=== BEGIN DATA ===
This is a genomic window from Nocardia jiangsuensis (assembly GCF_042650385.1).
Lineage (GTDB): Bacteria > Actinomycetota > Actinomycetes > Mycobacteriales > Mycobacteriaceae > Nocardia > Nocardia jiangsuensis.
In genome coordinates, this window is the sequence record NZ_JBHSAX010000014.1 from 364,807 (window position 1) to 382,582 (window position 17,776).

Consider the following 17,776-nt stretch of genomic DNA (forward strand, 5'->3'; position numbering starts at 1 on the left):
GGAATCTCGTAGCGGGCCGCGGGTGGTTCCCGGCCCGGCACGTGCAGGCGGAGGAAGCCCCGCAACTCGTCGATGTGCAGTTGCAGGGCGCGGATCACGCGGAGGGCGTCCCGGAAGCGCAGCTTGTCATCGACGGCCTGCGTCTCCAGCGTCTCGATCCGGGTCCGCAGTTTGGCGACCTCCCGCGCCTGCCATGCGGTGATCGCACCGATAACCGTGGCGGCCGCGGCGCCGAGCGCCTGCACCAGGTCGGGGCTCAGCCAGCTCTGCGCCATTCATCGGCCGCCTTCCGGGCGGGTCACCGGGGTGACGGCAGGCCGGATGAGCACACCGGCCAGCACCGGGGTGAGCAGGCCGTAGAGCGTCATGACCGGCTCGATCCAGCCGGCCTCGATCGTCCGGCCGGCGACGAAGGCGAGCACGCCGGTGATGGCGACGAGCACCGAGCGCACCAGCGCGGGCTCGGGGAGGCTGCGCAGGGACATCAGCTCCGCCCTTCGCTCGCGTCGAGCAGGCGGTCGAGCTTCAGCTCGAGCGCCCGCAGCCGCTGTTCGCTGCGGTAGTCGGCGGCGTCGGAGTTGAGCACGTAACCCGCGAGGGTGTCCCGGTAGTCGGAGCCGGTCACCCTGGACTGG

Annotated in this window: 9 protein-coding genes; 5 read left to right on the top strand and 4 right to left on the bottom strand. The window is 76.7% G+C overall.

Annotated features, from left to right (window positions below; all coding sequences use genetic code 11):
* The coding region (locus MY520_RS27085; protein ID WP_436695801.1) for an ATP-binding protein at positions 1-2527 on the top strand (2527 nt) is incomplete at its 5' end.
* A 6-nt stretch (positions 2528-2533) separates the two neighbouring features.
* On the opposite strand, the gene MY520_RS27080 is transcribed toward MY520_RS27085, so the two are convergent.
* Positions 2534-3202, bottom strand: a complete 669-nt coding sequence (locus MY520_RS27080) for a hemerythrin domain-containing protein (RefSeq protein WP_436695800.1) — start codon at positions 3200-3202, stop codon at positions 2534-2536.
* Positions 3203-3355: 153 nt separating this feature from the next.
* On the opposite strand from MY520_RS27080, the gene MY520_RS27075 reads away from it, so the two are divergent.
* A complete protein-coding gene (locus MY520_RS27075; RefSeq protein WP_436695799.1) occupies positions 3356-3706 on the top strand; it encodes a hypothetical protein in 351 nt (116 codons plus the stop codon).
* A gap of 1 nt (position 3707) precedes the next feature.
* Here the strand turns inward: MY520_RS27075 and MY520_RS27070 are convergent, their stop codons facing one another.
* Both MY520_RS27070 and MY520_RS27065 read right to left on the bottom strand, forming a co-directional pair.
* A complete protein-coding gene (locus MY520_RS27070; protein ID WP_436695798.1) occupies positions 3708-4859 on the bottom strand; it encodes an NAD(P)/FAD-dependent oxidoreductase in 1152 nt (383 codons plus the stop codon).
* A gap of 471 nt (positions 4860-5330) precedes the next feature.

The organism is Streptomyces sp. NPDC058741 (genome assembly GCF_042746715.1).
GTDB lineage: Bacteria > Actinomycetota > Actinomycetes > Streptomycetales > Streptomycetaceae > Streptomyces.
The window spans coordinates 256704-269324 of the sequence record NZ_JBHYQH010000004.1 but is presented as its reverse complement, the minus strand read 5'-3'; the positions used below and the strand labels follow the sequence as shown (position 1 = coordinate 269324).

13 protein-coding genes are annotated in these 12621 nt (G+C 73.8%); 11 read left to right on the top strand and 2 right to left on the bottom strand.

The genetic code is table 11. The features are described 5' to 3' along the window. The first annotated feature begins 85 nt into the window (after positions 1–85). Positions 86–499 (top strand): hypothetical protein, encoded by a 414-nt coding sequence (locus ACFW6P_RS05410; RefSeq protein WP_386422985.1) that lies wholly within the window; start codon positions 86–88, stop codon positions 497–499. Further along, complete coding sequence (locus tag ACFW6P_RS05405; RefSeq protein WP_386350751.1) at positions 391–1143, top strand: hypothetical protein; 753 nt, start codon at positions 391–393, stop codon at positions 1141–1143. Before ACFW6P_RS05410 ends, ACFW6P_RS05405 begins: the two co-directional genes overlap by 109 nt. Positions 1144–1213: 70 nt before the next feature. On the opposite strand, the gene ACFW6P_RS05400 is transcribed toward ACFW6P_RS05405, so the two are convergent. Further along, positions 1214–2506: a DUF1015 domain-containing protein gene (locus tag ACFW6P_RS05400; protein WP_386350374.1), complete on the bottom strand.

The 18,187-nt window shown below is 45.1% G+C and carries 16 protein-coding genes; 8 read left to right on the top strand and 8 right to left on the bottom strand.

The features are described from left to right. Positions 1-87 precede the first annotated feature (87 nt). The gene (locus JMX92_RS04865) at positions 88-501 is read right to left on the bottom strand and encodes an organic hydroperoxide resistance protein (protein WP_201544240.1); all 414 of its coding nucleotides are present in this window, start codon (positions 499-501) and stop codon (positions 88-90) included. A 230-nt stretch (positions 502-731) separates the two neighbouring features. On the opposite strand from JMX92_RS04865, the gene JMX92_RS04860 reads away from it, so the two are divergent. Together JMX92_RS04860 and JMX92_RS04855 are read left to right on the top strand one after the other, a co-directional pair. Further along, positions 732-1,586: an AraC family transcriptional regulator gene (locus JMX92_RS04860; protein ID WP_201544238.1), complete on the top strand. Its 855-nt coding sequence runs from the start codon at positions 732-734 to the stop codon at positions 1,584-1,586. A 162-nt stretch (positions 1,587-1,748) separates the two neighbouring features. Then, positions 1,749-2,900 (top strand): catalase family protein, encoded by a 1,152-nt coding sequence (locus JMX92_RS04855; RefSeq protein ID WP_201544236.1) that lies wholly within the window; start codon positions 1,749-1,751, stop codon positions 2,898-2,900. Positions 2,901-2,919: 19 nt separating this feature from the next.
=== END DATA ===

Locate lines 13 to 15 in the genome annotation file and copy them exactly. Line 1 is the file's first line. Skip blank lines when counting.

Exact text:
* On the opposite strand from MY520_RS27080, the gene MY520_RS27075 reads away from it, so the two are divergent.
* A complete protein-coding gene (locus MY520_RS27075; RefSeq protein WP_436695799.1) occupies positions 3356-3706 on the top strand; it encodes a hypothetical protein in 351 nt (116 codons plus the stop codon).
* A gap of 1 nt (position 3707) precedes the next feature.